Engaging in Summer
by Jessica Delaney, Principal, Engagement + Communications
Maybe it’s because of winter, but Canadians appreciate summer. We crave it, like little sunflowers seeking the sun. When the sun shines, we turn our eyes to the lakes, the beaches, the campgrounds, and the back 40, to celebrate the summer, enjoy time with friends and family and focus on recharging. I recently saw a sign that read: time wasted at the lake is time well spent. In the Okanagan, there is a near frenzy to get to your special spot, be it a secret cove on the lake, a camp site with a great view or that rental property you’ve visited for the last 20 years.
So, all in all, it is not a great time to engage. People are generally not in the mood to attend open houses, focus groups or complete online surveys. Depending on the content, people might even feel like you are trying to “sneak one by” if all your engagement is over the summer. So, here are three tips and tricks for engaging in the summer.
- Separate “public” and community engagement from stakeholder engagement: some people are still working, so if you can focus on stakeholder engagement as opposed to community engagement do that.
- Go where people are: focus on “just in time” engagement, meaning participate at farmers markets, festivals and fairs; go where people are and keep the engagement short and sweet – three minutes or less.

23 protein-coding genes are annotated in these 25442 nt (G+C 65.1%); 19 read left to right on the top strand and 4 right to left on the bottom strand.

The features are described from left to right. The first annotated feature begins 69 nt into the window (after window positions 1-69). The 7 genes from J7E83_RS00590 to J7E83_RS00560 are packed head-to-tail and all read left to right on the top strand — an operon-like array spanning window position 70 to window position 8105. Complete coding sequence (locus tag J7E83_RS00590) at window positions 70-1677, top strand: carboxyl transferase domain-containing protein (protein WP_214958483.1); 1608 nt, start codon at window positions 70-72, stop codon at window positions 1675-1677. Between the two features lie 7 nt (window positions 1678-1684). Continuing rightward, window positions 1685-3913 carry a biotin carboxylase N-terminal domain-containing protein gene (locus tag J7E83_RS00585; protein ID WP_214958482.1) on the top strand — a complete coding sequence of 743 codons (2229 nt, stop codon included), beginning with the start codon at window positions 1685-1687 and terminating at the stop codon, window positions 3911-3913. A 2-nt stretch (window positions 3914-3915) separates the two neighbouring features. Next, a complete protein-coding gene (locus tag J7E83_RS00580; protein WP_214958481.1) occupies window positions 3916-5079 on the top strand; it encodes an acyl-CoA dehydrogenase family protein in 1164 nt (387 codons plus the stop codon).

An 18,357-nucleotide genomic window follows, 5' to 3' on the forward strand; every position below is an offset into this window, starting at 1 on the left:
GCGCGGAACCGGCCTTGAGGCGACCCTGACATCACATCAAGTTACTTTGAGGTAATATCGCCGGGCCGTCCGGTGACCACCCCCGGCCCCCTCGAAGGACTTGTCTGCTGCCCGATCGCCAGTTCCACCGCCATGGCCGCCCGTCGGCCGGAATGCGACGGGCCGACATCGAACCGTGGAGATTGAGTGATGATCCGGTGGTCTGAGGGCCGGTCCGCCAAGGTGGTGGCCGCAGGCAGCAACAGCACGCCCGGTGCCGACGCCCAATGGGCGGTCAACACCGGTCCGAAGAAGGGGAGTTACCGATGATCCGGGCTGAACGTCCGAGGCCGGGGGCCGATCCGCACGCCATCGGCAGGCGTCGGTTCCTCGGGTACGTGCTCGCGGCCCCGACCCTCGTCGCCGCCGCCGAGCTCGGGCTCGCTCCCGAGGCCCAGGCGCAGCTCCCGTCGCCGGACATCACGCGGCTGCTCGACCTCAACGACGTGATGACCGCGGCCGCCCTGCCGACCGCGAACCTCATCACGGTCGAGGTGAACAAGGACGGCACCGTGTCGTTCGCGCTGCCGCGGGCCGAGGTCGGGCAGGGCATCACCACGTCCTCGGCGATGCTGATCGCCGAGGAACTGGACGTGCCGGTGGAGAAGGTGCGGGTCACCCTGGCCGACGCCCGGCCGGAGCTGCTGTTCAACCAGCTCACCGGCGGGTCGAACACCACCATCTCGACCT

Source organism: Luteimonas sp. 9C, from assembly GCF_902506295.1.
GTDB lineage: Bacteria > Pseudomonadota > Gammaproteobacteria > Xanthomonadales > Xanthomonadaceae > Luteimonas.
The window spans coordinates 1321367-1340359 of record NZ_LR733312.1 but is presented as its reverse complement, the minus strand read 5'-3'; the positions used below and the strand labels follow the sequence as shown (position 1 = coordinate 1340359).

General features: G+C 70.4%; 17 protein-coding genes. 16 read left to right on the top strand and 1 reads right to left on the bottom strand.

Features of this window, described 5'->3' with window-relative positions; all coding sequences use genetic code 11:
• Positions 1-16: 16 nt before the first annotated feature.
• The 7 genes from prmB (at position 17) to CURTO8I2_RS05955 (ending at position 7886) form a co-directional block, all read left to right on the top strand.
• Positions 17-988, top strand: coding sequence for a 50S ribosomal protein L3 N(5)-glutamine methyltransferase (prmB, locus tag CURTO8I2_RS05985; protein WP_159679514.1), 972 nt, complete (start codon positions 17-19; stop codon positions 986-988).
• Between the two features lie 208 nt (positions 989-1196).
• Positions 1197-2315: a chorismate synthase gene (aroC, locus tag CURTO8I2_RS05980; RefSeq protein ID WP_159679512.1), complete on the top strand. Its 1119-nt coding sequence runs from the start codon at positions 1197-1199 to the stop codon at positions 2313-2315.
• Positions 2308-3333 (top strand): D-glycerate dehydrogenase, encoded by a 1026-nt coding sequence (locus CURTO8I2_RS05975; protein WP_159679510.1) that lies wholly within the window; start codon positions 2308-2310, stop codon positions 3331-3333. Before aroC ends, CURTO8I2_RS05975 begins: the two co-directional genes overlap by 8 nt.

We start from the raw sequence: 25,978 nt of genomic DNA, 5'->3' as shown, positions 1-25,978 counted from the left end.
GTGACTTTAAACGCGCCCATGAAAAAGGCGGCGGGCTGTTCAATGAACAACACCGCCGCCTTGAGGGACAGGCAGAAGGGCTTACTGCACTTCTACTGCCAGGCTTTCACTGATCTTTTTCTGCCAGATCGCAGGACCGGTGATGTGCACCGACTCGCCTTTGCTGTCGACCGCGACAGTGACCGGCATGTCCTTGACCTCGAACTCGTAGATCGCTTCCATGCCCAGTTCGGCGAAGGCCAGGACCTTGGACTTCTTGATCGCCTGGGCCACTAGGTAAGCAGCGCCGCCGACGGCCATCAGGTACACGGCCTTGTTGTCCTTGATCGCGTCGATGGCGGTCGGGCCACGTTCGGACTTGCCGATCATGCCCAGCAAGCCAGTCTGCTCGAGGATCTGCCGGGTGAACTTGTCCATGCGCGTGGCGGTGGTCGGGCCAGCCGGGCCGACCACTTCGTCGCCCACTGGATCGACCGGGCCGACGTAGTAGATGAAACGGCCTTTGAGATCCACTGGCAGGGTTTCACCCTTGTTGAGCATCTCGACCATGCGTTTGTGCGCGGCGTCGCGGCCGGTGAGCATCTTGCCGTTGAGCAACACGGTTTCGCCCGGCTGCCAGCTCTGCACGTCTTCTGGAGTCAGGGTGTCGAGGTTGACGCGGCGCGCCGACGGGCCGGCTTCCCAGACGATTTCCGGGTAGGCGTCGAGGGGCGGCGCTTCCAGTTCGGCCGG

- Engagement marketing: take the time over the summer to focus on marketing your future engagement. For example, you might not be engaging yet, but you are giving people an advance organizer or save the date for future engagement. Focus on communicating what’s in it for them, how they can keep in touch and opportunities to ask questions about the project.
Trying to launch and complete a community engagement process over the summer can be risky. You will run the risk of people thinking the engagement is disingenuous or ill conceived. Where possible look to extend the engagement into the fall and see the summer engagement as supplemental.
This summer, I will be working, but I will also be focussing on getting sand in my toes, spending whole days floating in the lake, spending time watching sunsets and stars on the water and sitting around the campfire. The only way we tell time at the cottage is by calling out “gin time!”. Enjoy your summer; you’ve earned it.